Directed by Chad Stahelski • Written by David Kolstad
With Keanu Reeves, Riccardo Scamarcio, Ian McShane, Ruby Rose, Common, John Leguizamo and Laurence Fishburne
It’s fair to say that 2014’s John Wick took more than few people by surprise. Chad Stahelski’s rapid fire revenge tale of a pissed-off assassin out to avenge his dead puppy wasn’t afraid to poke fun at its own absurdity, helping it stand out from its peers while gaining almost instantaneous cult appeal in the process. Stahelski returns to helm John Wick 2, working again with writer, David Kolstad, and star Keanu Reeves, to deliver a rip-roaring sequel of dazzlingly choreographed violence and nod-wink humour.
We pick up with JW shortly after the events of the first movie, cutting to the action as he brutally dispatches a warehouse of bad guys to reclaim his stolen car. It serves as a firm reminder of the overall tone, quick to re-establish and go one further in its portrayal of an underlying sense of self-deprecation that identifies it as film clear in its intentions to give us a good time, without the distraction of the kind of distorted political subtext we’re fed by the likes of Olympus/London Has Fallen. Before Wick gets chance to put his feet up and enjoy retirement, he’s drawn back into action thanks to a years-old blood oath. Off to Rome he goes to finally settle the score. If only it was that simple.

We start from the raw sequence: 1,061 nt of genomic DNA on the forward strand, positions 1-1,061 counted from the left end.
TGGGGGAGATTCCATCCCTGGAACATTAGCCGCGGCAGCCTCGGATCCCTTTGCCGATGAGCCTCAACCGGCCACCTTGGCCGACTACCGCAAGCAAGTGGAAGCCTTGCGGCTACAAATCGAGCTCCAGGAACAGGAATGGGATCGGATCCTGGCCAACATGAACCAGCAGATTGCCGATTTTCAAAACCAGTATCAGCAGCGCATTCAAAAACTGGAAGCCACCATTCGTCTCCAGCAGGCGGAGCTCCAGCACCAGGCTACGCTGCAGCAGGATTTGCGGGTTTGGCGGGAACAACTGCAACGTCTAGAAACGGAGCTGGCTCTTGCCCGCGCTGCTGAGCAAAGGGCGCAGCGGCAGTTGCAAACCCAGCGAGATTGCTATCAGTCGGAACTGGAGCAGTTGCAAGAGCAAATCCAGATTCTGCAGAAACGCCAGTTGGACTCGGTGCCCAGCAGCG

Everyone involved seems to enjoy their part of the gag, fronted once again by Reeves, who continues his monosyllabic turn between impressive bouts of heightened gun-play and hand-to-hand combat. As a shadowy overseer, the presence of Ian McShane contributes much to a playfully enigmatic underworld of assassins, which extends itself much further this time.
While the choreography of the action is breathtaking to behold, it’s often apparent our exhilaration doesn’t entirely stem from the suspense of the scenes – more a marvel at the organised chaos on show as Wick goes full-sugar Rambo in gunning down an endless production line of brainless henchmen, all seemingly happy to take turns in running directly into his line of fire. Without the wry tone that underpins everything, they wouldn’t get half as much license to indulge themselves in this way.
There’s little in John Wick 2 that we didn’t get in the previous offering, but there’s a lot more of the same, played with understanding by those involved. There’s a glitch in the matrix when Laurence Fishburne shows up for around 15-minutes to spout some wisdom, which slows the pace and plays like an unwanted Neo/Morpheous reunion. Also, the plot goes bonkers at the end and threatens to boil over, yet that carefully woven sense of fun keeps it afloat as the promise of a third chapter looms.